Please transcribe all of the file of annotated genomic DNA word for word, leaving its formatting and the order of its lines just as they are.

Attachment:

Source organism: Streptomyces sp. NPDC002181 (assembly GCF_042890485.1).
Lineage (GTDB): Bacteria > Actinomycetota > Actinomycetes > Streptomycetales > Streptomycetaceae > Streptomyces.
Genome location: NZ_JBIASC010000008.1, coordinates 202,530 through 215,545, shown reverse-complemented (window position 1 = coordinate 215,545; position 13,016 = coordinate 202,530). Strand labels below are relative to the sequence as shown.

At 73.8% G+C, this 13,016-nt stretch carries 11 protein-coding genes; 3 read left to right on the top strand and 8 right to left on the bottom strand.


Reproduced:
Source organism: Streptomyces sp. NPDC002181 (assembly GCF_042890485.1).
Lineage (GTDB): Bacteria > Actinomycetota > Actinomycetes > Streptomycetales > Streptomycetaceae > Streptomyces.
Genome location: NZ_JBIASC010000008.1, coordinates 202,530 through 215,545, shown reverse-complemented (window position 1 = coordinate 215,545; position 13,016 = coordinate 202,530). Strand labels below are relative to the sequence as shown.

At 73.8% G+C, this 13,016-nt stretch carries 11 protein-coding genes; 3 read left to right on the top strand and 8 right to left on the bottom strand.